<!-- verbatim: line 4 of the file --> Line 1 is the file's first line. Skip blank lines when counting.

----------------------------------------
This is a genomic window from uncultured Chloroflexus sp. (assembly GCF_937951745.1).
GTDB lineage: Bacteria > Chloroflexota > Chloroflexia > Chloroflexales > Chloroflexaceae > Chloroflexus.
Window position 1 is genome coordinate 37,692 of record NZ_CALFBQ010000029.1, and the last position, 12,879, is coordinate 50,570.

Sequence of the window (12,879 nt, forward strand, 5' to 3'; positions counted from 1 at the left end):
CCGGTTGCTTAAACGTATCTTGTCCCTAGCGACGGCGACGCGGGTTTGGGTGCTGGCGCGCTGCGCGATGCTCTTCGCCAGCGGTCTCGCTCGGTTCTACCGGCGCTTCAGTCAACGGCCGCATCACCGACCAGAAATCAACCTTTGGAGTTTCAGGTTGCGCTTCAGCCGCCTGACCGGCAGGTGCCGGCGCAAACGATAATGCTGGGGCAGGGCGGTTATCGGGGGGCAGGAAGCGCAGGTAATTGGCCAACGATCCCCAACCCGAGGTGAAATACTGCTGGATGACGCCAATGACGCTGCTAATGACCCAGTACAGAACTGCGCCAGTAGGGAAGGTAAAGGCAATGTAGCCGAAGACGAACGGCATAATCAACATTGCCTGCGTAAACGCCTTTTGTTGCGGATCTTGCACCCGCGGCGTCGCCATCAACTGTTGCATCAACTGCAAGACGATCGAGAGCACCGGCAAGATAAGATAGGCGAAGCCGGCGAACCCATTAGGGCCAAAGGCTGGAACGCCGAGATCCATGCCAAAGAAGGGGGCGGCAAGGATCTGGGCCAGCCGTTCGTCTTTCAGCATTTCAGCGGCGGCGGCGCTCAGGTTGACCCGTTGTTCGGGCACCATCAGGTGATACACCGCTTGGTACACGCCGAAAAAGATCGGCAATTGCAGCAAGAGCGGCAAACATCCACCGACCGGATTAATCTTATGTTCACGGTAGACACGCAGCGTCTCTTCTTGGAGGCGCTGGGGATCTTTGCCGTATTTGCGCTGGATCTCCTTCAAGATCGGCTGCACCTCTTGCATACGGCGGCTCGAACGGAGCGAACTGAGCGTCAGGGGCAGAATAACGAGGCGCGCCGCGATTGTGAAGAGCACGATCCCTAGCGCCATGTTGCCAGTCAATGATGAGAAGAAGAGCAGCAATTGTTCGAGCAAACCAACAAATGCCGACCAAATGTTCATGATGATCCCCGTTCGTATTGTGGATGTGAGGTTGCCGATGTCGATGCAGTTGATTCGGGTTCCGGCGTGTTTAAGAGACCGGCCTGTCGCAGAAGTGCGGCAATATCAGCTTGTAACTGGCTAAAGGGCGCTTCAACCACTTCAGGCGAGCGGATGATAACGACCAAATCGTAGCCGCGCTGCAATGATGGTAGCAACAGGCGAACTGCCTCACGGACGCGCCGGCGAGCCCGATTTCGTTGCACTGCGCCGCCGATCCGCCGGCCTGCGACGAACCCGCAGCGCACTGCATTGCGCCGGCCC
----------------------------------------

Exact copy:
Sequence of the window (12,879 nt, forward strand, 5' to 3'; positions counted from 1 at the left end):